I'm Beggin for a Kilbeggan

No Comments on I'm Beggin for a Kilbeggan

[A post today from Chris, shop assistant manager and tastings overlord. What follows is the outcome of allowing him to travel the country by train, giving him all that time to sit and think as the countryside rushes by…]

Amidst the madness of last year’s festive season, a friend of mine in the trade forwarded a rather intriguing press release. I didn’t pay much attention to at the time, being more concerned with the hordes of eager punters braying at the doors to our fragile store, but looking back on it now, I realise it was actually a pretty big deal. It was the announcement that one of the world’s largest distillers in the world, Beam Inc., had just finalised the purchase of Ireland’s only independent distillers, Cooley (County Louth), for a staggering $95m (€71m).

Founded by John Teeling in 1987, the distillery has served as an independent ying to the otherwise very corporate-owned yang of the Irish whiskey industry (of the four whiskey distilleries in Ireland, Bushmills and Midleton are owned by industry giants Diageo and Pernod-Ricard, accounting for the vast majority of production).

Old Kilbeggan

The owners had only recently come to a mutual agreement with Bushmills for the very twee title of ‘ye oldest distillery in Ireland’. Not for Cooley, of course. The sharper knives amongst you will recall that in the last paragraph I said it was founded in 1987. This title belongs to their brand-spanking new old distillery (you read that right), Kilbeggan, which came back online in 2007 after 53 years of silence. Tim wrote an excellent piece on this after a tasting we held in March 2010, which you can read here. The Cooley whiskies also seem to have won more medals than Michael Phelps at a high school swimming gala. With all this in mind, you’d think the owners would be reluctant to part with their blossoming spirit child striding so confidently through its adolescence? Then again, every man has his price, and $95m is a certainly a mind-blowing figure!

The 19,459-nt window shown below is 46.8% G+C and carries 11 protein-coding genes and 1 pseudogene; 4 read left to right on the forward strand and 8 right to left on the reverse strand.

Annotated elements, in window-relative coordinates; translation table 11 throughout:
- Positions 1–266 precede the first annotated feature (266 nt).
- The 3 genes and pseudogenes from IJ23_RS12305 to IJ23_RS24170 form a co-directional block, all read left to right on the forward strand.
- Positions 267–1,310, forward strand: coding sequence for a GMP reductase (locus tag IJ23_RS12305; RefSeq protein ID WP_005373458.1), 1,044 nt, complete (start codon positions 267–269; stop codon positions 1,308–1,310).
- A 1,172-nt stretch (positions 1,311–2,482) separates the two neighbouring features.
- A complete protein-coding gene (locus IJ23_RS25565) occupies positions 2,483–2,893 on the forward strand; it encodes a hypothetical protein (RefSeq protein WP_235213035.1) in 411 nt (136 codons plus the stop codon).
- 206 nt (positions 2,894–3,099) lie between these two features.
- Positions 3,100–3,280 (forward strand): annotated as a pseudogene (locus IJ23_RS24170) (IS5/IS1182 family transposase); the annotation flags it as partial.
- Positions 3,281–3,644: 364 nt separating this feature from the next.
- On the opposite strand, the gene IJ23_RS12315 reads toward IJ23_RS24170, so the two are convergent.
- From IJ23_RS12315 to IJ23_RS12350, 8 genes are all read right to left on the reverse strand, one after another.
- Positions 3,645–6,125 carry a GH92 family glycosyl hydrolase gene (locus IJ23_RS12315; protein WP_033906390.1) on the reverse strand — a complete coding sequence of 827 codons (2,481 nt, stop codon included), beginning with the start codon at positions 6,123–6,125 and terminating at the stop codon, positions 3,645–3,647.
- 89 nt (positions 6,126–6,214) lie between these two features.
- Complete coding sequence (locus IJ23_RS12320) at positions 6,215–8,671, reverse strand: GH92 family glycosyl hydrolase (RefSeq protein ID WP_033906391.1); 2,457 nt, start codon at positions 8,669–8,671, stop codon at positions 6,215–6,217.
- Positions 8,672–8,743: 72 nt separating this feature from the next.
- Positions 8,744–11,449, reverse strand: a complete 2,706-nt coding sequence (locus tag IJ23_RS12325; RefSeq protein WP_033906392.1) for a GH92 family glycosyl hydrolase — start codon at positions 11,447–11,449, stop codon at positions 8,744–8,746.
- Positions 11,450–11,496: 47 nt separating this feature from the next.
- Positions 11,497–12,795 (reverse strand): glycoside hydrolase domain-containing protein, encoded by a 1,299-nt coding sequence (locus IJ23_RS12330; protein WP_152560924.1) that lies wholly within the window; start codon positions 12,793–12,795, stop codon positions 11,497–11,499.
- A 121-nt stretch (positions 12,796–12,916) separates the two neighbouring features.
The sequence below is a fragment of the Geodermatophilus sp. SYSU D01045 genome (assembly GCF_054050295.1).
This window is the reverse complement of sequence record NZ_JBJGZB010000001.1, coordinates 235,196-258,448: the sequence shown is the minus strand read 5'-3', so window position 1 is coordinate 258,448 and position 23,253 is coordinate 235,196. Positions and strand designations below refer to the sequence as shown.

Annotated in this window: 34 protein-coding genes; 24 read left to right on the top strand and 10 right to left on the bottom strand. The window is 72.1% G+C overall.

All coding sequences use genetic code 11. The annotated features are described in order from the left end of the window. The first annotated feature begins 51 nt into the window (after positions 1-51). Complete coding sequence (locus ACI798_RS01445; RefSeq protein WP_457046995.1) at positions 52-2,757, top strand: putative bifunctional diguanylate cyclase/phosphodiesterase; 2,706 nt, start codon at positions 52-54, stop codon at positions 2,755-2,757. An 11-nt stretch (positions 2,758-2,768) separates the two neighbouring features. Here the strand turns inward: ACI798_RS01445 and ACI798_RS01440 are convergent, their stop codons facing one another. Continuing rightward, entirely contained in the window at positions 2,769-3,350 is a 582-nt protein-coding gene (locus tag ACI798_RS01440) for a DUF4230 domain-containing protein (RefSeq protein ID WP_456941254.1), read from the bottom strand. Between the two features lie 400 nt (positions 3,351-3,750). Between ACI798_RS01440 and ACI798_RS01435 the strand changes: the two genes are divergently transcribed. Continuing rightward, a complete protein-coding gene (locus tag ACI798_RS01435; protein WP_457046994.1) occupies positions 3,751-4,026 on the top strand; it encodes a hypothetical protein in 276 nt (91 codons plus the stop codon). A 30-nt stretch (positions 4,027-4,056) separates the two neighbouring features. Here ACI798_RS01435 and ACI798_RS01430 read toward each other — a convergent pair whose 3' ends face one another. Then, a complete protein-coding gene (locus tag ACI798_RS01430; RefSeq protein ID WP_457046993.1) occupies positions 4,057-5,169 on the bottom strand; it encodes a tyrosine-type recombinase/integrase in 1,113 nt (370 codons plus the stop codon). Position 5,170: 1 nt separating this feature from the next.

But why so much? The answer, in a fairly gross generalisation, is America. Or more precisely, the rapidly expanding market for Irish whiskey that it holds. From 2003 to 2010, our colonial cousins have more than tripled their consumption of one of Ireland’s finest exports. By far the biggest player in the field is Jameson, which recently broke the Holy Grail of whisk(e)y-making that is the 1 million case mark. It would seem that the new owners of Cooley are fairly transfixed on trying to breaking into this ripe market with a fresh new brand – and what better two distilleries to do it with?

 The upshot of all this, however, is that in order to produce the quantity of spirit that a mission like this will no doubt require, they will probably have to do away with all the small batch offerings that Cooley has built its reputation on – think Greenore (which was never a big seller in the US anyway), Locke’s, and older expressions of Kilbeggan. Or, of course, they could build a whole new distillery